A smalltooth sand tiger shark has been washed up dead on a Hampshire beach after being sighted in distress the day before, marking the first time such a fish has ever been found in UK waters.
This species of sand tiger, also known as ragged tooth sharks and grey nurse sharks in other parts of the world, are normally found in the eastern Atlantic and Pacific Oceans, so it was a long way from its native waters.
The shark was first seen on Friday afternoon by Alisha Openshaw from Beaulieu, who saw the shark thrashing about in the shallows and waded into action to try and save the stricken creature. She managed to get it into deeper waters and she thought it had survived, but sadly it was washed up on Lepe Beach the following morning.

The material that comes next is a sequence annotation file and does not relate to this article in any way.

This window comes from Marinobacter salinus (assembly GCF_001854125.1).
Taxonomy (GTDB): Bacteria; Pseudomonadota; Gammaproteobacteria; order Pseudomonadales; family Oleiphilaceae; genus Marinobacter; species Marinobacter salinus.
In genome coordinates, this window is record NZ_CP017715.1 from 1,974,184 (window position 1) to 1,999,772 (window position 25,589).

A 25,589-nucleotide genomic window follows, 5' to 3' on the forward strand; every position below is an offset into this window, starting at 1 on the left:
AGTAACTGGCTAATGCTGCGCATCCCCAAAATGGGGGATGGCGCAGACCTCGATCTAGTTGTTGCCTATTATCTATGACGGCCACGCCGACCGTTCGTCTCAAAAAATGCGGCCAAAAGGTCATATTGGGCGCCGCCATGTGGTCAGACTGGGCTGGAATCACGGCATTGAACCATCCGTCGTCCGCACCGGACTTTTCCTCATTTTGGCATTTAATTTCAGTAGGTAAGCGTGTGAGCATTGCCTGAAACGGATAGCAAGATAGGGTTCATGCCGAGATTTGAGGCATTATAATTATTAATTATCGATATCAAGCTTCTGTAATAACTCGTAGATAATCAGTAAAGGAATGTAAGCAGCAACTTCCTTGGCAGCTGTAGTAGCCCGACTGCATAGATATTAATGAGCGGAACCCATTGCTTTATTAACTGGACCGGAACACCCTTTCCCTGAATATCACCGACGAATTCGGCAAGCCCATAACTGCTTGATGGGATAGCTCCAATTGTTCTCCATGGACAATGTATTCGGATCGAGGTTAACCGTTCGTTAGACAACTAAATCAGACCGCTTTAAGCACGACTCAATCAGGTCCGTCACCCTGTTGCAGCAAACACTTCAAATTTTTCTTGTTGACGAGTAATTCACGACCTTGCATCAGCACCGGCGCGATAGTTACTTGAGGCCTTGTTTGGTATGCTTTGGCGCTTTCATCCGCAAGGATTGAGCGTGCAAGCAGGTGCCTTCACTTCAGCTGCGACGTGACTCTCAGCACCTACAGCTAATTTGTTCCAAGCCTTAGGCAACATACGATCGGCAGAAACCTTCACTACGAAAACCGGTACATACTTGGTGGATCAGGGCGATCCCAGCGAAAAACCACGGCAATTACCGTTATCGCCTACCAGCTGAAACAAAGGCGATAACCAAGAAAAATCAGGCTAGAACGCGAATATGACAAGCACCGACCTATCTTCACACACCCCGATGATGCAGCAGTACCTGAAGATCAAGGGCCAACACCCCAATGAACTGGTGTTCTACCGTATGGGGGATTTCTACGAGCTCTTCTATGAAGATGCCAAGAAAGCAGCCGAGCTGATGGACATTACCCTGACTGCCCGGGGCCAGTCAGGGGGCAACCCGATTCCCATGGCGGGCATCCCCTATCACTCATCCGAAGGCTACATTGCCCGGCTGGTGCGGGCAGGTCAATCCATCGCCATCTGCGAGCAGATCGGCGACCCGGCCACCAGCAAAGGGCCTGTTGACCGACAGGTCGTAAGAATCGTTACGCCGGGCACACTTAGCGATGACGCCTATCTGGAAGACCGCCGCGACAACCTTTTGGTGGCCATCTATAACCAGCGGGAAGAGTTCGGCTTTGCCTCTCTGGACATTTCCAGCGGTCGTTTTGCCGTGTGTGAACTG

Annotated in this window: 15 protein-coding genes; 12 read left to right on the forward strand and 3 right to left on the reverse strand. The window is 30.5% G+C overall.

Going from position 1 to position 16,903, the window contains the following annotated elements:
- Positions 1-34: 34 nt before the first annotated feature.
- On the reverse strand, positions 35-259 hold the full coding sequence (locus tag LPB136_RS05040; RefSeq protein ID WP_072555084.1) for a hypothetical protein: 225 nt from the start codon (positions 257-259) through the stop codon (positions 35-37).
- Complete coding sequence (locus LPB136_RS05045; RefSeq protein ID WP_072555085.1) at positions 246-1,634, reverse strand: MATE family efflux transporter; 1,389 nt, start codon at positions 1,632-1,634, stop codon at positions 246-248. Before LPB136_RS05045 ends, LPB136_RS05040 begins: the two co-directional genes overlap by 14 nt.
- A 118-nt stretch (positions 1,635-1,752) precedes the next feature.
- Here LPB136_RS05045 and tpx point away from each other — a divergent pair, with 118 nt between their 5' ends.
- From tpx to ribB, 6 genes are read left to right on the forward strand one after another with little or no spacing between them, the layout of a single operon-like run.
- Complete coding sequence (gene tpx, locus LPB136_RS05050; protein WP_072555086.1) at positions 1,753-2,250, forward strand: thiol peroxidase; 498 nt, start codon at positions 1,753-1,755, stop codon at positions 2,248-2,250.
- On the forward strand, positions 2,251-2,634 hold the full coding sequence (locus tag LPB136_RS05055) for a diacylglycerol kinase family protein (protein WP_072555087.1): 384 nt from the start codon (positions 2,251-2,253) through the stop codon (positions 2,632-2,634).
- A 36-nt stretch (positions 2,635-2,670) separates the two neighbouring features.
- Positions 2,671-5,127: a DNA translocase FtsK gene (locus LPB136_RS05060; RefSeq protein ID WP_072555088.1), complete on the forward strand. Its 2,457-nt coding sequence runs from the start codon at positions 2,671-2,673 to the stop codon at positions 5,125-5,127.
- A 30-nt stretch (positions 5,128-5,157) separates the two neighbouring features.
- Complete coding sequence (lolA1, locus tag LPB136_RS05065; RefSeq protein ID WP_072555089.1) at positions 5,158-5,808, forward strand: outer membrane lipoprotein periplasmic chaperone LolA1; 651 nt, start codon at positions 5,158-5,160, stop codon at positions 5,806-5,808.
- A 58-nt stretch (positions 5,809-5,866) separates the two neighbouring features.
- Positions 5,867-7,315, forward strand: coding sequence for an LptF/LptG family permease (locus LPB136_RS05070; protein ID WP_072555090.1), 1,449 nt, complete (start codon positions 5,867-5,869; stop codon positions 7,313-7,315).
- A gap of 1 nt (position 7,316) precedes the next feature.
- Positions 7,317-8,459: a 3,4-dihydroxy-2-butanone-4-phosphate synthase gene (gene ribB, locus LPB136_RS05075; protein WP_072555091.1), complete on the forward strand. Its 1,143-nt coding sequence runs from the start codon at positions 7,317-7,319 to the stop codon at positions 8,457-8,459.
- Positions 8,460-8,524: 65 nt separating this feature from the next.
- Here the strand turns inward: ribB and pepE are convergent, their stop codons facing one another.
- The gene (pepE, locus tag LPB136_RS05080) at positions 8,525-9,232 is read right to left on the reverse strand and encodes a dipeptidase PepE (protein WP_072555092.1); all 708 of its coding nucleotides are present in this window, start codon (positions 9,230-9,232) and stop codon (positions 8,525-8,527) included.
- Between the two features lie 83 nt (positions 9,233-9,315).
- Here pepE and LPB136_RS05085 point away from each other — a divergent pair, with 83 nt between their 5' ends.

However, shark biologists who hoped to examine the fish to determine how it got here and learn more about its biology are furious after trophy hunters hacked the head and tail off the dead animal. This prompted TV historian Dan Snow to make an appeal for the temporary return of the shark's head on Twitter, stating ‘it's not illegal to remove parts of a fish, but a unique opportunity could be lost. I'd urge anyone who knows where it is to get in touch – and you can always have it back after scientists have been able to examine it'.
Photo credit: Facebook/British Big Game Fishing